A number of entrepreneurs have come to solely rely on social media as a means of gaining media attention. And why not? It’s (mostly) free, and many entrepreneurs have the experience to grow a following on various platforms. However, it’s important to not neglect other forms of public relations.
With the right strategy in play, you can grasp the media’s attention. Here’s how.
Contact the media
A good pitch starts by tailoring it to fit the particular outlet you’re targeting. In other words, don’t send in a blanket pitch to hundreds of media outlets all at once.
When starting out, try utilizing sites like HARO (Help a Reporter Out) or ProNet. Once you’ve signed up for HARO’s emails, you’ll get source requests three times a day. You’ll then have several opportunities to become a source for a reporter’s next piece. You can use a similar tactic with Google Alerts.
Related: Using HARO for Free Public Relations
Connect with industry influencers
Check out who the leading influencers are in your industry and try to connect with one. Not sure who that could be? Entrepreneur Magazine contributor, Rich Kahn, has a few suggestions to offer, beginning with social media:
“Search relevant hashtags and don’t forget to comb through your existing followers. Look for those influencers who truly love your brand, ones that are already raving about it.”
One way to foster a relationship is to offer to promote them if they promote you. Ask if they wouldn’t mind referring you to other influencers if they see an opportunity where your startup would be a good fit.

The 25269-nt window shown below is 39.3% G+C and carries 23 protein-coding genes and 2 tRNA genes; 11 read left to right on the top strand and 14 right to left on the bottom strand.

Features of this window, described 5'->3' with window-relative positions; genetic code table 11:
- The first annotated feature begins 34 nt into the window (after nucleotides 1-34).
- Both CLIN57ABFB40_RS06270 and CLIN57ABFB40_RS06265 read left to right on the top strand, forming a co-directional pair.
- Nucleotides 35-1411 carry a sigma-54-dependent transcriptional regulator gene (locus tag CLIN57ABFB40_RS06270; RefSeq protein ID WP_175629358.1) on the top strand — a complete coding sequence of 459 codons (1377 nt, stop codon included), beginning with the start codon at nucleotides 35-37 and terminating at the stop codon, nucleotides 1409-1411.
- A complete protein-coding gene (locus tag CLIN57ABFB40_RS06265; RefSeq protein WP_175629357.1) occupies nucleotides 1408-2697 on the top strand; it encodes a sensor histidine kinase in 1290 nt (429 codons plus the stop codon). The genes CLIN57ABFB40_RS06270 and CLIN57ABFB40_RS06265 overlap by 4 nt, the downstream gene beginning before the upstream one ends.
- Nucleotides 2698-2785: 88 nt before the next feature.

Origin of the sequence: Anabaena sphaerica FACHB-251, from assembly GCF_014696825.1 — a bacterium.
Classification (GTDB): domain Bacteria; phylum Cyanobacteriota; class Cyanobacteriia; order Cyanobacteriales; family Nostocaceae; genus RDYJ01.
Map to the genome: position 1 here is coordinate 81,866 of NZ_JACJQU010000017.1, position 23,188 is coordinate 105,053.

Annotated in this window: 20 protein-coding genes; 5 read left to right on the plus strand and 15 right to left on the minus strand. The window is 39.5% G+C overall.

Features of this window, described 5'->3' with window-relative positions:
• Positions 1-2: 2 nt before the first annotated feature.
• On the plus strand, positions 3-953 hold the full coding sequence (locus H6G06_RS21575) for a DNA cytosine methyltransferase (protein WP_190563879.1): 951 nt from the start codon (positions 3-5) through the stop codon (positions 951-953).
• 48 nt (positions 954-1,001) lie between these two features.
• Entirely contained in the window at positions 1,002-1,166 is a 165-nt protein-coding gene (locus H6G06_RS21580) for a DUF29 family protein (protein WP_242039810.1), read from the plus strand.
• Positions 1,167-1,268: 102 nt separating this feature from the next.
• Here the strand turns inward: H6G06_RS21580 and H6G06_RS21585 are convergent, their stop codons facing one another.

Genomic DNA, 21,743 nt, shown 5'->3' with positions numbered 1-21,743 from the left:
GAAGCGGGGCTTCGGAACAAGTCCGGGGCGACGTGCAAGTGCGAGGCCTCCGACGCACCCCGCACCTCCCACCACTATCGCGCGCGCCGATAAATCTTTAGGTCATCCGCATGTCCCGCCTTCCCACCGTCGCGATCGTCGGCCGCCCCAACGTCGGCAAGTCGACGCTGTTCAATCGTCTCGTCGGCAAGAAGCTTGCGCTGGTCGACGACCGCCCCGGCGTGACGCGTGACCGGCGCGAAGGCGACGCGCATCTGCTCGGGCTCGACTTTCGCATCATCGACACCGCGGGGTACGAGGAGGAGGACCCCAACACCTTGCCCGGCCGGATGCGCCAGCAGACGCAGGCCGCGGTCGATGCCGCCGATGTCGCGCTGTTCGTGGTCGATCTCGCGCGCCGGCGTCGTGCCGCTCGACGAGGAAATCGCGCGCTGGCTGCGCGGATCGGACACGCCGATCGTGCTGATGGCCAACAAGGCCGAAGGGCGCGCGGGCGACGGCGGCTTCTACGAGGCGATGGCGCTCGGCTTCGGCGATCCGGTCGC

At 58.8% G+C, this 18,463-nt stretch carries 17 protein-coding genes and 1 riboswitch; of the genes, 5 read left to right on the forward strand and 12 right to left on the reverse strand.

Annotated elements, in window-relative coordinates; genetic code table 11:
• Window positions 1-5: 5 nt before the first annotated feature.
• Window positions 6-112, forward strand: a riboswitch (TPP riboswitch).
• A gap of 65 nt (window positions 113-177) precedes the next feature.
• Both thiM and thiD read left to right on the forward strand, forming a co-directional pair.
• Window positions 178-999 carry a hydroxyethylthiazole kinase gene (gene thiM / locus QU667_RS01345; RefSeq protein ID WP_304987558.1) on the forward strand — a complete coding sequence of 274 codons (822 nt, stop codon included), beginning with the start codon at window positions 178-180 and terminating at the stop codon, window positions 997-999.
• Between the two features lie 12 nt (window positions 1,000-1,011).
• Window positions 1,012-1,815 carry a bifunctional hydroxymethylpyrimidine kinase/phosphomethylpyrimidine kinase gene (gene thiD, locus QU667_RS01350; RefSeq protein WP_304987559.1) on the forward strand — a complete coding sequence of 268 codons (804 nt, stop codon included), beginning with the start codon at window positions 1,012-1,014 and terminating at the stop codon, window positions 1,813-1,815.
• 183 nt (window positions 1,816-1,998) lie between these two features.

Conferences offer plenty of ways to promote yourself and your startup. Devin Schain, founder and CEO of National Education Initiative, spoke to Entrepreneur Magazine about getting the most out of a conference:
“While sponsorships can help to elevate your brand over an extended period, speaking on panels and media opportunities on-site at conferences can build your thought leadership profile, which also lends ultimate credibility to your brand and is just as valuable.”
Be proactive and connect with conference organizers to seek out speaking opportunities. If public speaking isn’t for you, ask about hosting a booth or other possibilities to present your company to a larger audience.
Hire someone to do it full-time for you
One common mistake that entrepreneurs make is putting public relations on the back burner after an initial surge of media attention and a boost in sales.
The truth is, public relations is a full-time gig, and if you yourself don’t have the time to fully commit to it, find someone who does. Public relations firms offer a fast and easy way to hire experienced help. While it’s an investment to hire a professional, this step could very well help you to run your business efficiently and get the media attention you desire.
Traditional public relations strategies may be out of your wheelhouse, but by putting in the extra time to learn them or seek outside assistance, you’ll be pleasantly surprised at your return on investment.